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Updated, 7 p.m.: (Klamath) Dams would be removed by 2025


State, feds and PacifiCorp agreement scheduled for signing Thursday

November 12, 2008 Herald and News 11/12/08
Posted 7 p.m., Wednesday: What is being billed as the largest salmon restoration ever attempted involves the removal of four Klamath River dams by the year 2020. The project would cost $450 million and be paid for in part with rate increases for PacifiCorp customers.

Officials from the states of Oregon and California, the Bush administration and Portland-based PacifiCorp were expected to sign the agreement by noon Thursday. They briefed Klamath River Basin stakeholders today at a meeting in Sacramento. When signed, the dam removal agreement would be nonbinding until a final agreement is reached, but one PacifiCorp official lauded the document as “remarkable.”

“Our full expectation and commitment is to come to a final agreement,” said Dean Brockbank, vice president and counsel to the PacifiCorp. Read the full story in Thursday's Herald and News print edition. Check back at breaking news for more updates.

Posted 5:05 p.m., Wednesday: Four hydroelectric dams on the Klamath River would be removed by 2025 at a cost of $450 million under an agreement scheduled to be signed Thursday.

A press release from the U.S. Department of the Interior called a planned public announcement Thursday “the first critical step down a presumptive path toward a historic resolution of Klamath River resource issues and the Klamath River dams.” Check back later tonight for more updates and read the full story in Thursday's Herald and News print edition.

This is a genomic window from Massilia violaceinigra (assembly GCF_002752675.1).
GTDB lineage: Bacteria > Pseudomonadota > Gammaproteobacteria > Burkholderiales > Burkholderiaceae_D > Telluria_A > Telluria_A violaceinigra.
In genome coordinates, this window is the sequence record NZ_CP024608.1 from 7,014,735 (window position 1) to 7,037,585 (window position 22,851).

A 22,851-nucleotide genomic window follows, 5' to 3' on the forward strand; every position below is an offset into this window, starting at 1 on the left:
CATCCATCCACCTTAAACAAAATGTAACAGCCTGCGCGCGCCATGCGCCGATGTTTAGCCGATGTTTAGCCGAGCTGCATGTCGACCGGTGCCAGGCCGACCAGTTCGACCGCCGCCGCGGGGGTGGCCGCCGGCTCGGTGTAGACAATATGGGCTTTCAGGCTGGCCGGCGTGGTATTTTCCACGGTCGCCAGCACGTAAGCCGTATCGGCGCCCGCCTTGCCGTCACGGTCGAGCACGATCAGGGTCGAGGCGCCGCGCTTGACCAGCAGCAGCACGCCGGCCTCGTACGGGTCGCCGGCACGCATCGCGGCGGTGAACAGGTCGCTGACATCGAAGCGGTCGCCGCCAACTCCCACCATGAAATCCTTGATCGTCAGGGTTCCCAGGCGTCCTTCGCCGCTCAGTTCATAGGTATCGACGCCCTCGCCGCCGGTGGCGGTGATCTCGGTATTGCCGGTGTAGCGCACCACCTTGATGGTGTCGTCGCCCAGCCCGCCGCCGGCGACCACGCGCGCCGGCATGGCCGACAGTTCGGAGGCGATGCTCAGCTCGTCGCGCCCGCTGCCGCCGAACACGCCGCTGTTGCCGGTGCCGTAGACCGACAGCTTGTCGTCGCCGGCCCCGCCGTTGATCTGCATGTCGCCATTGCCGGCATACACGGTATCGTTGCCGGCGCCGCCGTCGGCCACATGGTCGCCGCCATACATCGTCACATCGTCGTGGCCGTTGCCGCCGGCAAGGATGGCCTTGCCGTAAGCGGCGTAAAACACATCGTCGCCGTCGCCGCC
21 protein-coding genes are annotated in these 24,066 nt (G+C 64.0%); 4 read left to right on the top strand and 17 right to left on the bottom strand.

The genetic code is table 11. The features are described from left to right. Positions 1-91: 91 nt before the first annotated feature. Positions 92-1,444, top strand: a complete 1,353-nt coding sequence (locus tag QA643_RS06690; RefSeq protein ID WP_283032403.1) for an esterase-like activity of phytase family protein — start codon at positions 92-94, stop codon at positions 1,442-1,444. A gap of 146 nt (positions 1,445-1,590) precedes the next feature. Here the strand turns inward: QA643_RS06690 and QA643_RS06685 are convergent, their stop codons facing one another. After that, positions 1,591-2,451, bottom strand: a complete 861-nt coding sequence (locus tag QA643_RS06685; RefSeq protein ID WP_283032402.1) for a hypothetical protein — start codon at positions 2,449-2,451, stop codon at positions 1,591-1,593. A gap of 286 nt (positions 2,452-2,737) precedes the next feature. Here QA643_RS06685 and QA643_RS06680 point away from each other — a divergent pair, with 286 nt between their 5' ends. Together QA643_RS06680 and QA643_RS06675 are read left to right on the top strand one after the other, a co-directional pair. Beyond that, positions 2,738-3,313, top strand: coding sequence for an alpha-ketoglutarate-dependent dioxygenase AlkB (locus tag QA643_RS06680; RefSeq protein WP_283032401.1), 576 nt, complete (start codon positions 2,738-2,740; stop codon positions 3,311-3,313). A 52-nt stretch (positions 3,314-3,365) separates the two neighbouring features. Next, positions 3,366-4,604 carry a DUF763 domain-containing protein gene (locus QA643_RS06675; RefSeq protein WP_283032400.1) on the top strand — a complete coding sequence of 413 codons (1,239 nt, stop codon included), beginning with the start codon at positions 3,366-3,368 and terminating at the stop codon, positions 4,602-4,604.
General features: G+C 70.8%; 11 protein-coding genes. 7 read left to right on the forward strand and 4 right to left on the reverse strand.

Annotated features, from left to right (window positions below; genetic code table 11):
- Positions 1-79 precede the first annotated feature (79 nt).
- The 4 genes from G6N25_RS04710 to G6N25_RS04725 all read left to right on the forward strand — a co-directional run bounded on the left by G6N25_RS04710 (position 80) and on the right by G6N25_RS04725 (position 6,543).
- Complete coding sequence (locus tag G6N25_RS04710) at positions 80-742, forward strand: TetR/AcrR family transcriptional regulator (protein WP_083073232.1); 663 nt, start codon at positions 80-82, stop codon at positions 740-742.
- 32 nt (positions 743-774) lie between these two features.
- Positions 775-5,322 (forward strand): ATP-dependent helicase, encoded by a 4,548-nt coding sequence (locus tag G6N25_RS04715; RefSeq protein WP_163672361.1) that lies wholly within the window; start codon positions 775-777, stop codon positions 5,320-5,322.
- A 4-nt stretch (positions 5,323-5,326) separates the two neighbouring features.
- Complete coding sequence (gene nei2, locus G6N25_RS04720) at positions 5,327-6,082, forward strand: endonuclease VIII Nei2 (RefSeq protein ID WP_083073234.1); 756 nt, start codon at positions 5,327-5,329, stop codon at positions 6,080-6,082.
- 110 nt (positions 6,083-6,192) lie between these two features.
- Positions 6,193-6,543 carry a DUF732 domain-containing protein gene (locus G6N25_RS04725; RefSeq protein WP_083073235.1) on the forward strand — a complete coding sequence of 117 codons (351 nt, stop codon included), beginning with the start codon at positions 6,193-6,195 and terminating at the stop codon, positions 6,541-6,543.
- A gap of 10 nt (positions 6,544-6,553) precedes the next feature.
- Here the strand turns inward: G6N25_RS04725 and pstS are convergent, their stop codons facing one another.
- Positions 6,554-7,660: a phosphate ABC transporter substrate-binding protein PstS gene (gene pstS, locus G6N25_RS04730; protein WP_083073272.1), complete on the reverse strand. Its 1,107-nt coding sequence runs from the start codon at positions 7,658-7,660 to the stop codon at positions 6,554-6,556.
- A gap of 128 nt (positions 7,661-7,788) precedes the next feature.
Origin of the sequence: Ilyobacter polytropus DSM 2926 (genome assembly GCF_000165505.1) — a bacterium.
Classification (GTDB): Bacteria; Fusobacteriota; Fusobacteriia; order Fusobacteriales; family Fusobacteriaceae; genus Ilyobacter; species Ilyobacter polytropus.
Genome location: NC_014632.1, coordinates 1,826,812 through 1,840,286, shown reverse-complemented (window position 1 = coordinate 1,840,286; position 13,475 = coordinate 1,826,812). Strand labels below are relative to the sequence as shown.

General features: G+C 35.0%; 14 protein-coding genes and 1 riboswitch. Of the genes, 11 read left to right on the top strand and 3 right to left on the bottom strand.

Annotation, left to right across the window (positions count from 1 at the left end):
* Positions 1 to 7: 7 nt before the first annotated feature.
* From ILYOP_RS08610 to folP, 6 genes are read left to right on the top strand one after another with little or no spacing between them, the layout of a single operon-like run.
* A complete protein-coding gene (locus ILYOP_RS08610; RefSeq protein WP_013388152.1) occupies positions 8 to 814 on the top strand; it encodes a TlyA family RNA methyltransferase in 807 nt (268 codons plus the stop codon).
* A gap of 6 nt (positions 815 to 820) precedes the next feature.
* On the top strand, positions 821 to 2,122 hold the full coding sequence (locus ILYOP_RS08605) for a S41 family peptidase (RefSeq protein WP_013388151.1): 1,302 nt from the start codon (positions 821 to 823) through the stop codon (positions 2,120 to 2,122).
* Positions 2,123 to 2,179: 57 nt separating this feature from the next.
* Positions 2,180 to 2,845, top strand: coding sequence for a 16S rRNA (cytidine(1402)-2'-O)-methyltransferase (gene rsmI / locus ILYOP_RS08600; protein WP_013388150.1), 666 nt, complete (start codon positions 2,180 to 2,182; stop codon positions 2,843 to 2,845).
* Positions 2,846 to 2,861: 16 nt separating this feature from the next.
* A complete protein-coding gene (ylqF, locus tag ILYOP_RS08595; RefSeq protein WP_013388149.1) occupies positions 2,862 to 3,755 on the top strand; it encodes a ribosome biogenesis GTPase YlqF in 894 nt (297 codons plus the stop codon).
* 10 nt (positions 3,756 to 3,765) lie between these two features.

Posted 2:55 p.m. Wednesday: (AP) — Farmers, Indian tribes, fishermen and state officials have been briefed on a nonbinding agreement for PacifiCorp to turn over control of Klamath River dams so they can be removed to help struggling salmon. The briefing from Bush administration officials took place Wednesday in Sacramento, Calif. A formal announcement is expected Thursday.

According to a copy obtained by The Associated Press, the agreement is a roadmap for starting to remove the dams by 2020, contingent on a favorable cost-benefit analysis, and to allow operations to continue until then.

Posted 11:40 a.m. Wednesday: Klamath County Commissioner Bill Brown said today there is an agreement in principle regarding the removal of four hydroelectric dams on the Klamath River. Brown restated his opposition to dam removal — an aspect of the Klamath Basin Restoration Agreement — during the commissioners’ public meeting. He said he does not have the document on the agreement but expected to have it soon.

The groups and organizations that crafted the restoration agreement are meeting today in Sacramento. Commissioner John Elliot is attending the meeting as a representative of the county and said today while traveling to Sacramento that he had not yet seen a document concerning dam removal. “That’s going to be the discussion today,” he said. Look for online updates later today and read the full story in Thursday's Herald and News print edition.

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